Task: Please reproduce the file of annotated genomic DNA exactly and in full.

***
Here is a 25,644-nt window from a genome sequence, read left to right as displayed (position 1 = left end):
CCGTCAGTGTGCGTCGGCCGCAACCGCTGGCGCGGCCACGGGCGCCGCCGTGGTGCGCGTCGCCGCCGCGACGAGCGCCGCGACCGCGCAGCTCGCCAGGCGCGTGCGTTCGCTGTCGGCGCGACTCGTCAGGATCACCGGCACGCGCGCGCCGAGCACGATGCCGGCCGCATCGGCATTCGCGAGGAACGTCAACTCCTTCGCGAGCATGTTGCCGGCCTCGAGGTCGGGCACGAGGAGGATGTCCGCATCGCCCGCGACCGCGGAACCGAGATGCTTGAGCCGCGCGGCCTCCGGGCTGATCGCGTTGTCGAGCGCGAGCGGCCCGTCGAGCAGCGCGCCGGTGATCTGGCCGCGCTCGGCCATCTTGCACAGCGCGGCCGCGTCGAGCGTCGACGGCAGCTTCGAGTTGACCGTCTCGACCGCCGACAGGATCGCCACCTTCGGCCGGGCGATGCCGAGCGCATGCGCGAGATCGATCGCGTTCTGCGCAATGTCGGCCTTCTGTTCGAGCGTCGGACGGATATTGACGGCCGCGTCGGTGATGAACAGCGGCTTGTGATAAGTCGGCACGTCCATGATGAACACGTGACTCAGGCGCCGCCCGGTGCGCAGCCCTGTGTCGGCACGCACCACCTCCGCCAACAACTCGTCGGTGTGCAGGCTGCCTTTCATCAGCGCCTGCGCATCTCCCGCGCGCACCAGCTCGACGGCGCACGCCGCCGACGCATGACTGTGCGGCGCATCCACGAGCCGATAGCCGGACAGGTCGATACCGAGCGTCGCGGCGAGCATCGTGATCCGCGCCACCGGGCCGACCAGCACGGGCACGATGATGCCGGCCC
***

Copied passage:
Here is a 25,644-nt window from a genome sequence, read left to right as displayed (position 1 = left end):
CCGTCAGTGTGCGTCGGCCGCAACCGCTGGCGCGGCCACGGGCGCCGCCGTGGTGCGCGTCGCCGCCGCGACGAGCGCCGCGACCGCGCAGCTCGCCAGGCGCGTGCGTTCGCTGTCGGCGCGACTCGTCAGGATCACCGGCACGCGCGCGCCGAGCACGATGCCGGCCGCATCGGCATTCGCGAGGAACGTCAACTCCTTCGCGAGCATGTTGCCGGCCTCGAGGTCGGGCACGAGGAGGATGTCCGCATCGCCCGCGACCGCGGAACCGAGATGCTTGAGCCGCGCGGCCTCCGGGCTGATCGCGTTGTCGAGCGCGAGCGGCCCGTCGAGCAGCGCGCCGGTGATCTGGCCGCGCTCGGCCATCTTGCACAGCGCGGCCGCGTCGAGCGTCGACGGCAGCTTCGAGTTGACCGTCTCGACCGCCGACAGGATCGCCACCTTCGGCCGGGCGATGCCGAGCGCATGCGCGAGATCGATCGCGTTCTGCGCAATGTCGGCCTTCTGTTCGAGCGTCGGACGGATATTGACGGCCGCGTCGGTGATGAACAGCGGCTTGTGATAAGTCGGCACGTCCATGATGAACACGTGACTCAGGCGCCGCCCGGTGCGCAGCCCTGTGTCGGCACGCACCACCTCCGCCAACAACTCGTCGGTGTGCAGGCTGCCTTTCATCAGCGCCTGCGCATCTCCCGCGCGCACCAGCTCGACGGCGCACGCCGCCGACGCATGACTGTGCGGCGCATCCACGAGCCGATAGCCGGACAGGTCGATACCGAGCGTCGCGGCGAGCATCGTGATCCGCGCCACCGGGCCGACCAGCACGGGCACGATGATGCCGGCCC